The Jornada Basin LTER (JRN LTER) is a collaborative research program funded by the US National Science Foundation (NSF). The goal of the JRN LTER is to understand and quantify the factors and processes controlling ecosystem dynamics and vegetation change in Chihuahuan desert landscapes.

Jornada video seminar series

Stephanie Bestelmeyer talks about connecting Jornada science and the K-12 community.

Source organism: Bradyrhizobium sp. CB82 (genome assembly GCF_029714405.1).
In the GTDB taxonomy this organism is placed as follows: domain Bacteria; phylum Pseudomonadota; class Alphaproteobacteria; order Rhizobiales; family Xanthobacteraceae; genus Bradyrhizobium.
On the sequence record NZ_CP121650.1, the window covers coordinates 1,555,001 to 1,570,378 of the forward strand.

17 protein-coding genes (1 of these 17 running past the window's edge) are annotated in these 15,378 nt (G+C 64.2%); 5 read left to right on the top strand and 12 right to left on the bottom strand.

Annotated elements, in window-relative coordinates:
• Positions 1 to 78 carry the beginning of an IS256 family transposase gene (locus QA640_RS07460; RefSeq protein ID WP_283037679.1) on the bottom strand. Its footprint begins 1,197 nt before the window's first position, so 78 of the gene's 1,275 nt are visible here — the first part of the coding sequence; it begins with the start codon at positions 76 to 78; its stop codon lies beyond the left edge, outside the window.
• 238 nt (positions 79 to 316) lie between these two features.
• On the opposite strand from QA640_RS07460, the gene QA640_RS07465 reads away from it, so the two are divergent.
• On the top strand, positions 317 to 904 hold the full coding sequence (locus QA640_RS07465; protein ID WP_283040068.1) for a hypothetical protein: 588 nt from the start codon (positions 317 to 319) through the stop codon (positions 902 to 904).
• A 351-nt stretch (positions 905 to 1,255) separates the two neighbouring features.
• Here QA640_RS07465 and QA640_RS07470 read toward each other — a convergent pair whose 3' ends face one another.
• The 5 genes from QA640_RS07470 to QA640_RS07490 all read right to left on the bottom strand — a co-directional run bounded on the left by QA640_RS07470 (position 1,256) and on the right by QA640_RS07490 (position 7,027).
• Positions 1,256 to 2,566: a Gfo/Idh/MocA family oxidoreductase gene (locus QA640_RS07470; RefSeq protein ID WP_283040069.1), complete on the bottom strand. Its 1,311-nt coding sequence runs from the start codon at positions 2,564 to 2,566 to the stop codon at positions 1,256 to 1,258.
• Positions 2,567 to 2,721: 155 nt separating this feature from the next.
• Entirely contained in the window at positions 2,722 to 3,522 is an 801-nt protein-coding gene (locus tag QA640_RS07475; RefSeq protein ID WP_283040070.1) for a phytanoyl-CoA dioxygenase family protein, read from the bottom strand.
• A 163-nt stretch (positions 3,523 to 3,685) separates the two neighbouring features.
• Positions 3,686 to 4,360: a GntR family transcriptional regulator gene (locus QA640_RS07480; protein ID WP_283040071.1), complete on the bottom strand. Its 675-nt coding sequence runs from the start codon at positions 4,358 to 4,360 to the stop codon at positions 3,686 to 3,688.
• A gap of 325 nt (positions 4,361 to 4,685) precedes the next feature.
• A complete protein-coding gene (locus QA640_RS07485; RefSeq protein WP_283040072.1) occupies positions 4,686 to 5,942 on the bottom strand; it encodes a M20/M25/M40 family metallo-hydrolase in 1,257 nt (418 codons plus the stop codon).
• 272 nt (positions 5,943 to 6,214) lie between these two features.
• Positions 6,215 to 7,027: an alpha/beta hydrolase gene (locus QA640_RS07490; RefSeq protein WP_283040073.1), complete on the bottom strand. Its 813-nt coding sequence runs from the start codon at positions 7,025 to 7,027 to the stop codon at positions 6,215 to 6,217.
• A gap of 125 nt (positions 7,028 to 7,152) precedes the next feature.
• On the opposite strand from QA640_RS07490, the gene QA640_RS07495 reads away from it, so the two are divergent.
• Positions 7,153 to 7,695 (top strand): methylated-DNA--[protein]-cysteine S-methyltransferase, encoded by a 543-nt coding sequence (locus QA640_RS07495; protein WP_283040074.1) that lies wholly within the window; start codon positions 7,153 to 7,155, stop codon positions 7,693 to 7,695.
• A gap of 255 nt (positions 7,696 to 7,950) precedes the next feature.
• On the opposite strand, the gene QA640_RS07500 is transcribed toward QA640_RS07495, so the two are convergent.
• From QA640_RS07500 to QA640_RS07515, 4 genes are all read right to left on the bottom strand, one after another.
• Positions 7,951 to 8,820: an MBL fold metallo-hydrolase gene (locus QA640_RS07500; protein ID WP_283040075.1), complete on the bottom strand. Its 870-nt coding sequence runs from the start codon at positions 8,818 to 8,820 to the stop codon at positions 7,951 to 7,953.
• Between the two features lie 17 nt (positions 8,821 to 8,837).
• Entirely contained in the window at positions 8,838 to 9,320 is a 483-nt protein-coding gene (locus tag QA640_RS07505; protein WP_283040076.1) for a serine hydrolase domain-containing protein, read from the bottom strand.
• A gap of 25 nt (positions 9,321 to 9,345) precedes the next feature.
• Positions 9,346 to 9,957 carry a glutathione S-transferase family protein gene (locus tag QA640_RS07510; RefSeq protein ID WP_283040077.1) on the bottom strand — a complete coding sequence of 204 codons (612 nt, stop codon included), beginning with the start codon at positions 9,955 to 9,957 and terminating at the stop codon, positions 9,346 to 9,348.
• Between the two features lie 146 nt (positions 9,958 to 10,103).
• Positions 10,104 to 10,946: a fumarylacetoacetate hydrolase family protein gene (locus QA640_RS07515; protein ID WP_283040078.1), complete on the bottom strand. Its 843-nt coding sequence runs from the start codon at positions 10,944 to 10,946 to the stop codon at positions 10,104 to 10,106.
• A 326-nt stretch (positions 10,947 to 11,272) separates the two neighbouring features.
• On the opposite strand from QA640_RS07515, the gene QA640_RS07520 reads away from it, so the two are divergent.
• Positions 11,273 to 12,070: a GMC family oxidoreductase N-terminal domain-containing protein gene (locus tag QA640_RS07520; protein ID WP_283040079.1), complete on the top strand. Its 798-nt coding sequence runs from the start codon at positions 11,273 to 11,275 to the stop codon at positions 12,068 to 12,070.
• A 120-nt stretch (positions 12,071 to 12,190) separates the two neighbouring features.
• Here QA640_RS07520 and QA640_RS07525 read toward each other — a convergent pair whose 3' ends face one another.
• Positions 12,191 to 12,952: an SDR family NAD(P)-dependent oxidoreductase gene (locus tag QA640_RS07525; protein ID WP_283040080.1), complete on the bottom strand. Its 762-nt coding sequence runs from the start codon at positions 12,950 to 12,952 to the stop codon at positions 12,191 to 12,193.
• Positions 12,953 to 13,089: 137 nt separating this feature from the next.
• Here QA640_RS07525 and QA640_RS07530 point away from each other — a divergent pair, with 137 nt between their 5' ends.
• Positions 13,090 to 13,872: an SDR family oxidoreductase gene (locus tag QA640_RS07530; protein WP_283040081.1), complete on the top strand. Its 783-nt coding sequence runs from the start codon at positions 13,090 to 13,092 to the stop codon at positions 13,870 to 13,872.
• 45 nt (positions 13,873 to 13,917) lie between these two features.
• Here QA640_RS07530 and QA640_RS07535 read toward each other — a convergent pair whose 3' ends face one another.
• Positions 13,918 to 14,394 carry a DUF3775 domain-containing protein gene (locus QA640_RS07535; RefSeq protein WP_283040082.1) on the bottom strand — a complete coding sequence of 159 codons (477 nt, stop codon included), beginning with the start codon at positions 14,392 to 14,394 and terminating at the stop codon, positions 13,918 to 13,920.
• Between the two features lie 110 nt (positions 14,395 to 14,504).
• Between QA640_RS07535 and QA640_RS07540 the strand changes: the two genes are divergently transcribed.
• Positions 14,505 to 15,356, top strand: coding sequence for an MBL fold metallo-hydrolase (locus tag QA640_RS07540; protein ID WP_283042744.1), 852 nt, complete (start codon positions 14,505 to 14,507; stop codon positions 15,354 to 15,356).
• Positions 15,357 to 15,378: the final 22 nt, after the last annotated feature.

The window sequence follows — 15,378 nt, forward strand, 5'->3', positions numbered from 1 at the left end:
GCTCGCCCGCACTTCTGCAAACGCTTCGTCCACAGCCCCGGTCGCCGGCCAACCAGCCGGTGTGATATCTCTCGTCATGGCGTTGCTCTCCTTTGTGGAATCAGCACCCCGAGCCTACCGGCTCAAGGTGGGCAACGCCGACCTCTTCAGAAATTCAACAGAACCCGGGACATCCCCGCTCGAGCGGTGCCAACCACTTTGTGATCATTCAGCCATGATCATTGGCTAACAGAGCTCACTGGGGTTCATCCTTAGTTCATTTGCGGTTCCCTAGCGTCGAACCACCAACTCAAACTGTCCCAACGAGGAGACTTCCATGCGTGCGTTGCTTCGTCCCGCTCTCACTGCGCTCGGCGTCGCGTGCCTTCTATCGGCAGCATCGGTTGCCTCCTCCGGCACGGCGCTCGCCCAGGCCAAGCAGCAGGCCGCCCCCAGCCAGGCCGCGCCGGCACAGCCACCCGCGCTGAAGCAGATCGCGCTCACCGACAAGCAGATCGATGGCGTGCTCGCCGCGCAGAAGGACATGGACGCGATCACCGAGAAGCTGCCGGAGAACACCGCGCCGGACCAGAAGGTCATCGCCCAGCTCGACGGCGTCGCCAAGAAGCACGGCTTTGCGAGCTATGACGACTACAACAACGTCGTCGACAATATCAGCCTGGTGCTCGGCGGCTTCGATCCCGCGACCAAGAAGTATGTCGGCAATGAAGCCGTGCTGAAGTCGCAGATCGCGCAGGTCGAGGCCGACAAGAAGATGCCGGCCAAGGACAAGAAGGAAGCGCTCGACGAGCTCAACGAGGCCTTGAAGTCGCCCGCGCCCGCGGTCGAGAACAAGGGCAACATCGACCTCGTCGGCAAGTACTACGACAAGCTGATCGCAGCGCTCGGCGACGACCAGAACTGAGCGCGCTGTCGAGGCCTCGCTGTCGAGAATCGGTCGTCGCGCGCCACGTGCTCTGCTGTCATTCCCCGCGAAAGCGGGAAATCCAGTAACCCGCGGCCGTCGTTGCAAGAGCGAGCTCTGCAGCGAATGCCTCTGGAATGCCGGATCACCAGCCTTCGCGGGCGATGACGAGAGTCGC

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The Chihuahuan desert extends from southcentral New Mexico, USA to the state of Zacatecas, Mexico, comprising 36% of North American desert land. Our study site includes the 78,266 hectare Jornada Experimental Range operated by the USDA Agricultural Research Service, and the 25,900 hectare Chihuahuan Desert Rangeland Research Center (CDRRC) operated by New Mexico State University. Similar to desert ecosystems around the world, the Chihuahuan desert landscape has experienced dramatic changes in vegetation structure and ecosystem function over the past several centuries in part due to extensive grazing and changes in climate. Whereas grassland comprised more than 60 percent percent of the landscape on the Jornada in the mid 1800’s, less than 10 percent is currently covered in grassland. However, Jornada researchers are challenging paradigms that the typical shift from grassland to shrubland found in desert landscapes is always inevitable and irreversible. Instead, triggers such as grazing or precipitation interact with wind, water and other resources across a geomorphic template to affect ecosystem dynamics at multiple spatial and temporal scales. Since 40% of the world is covered in drylands, the ability to predict ecosystem changes in these systems has worldwide implications for the many people that use the goods and services that drylands provide.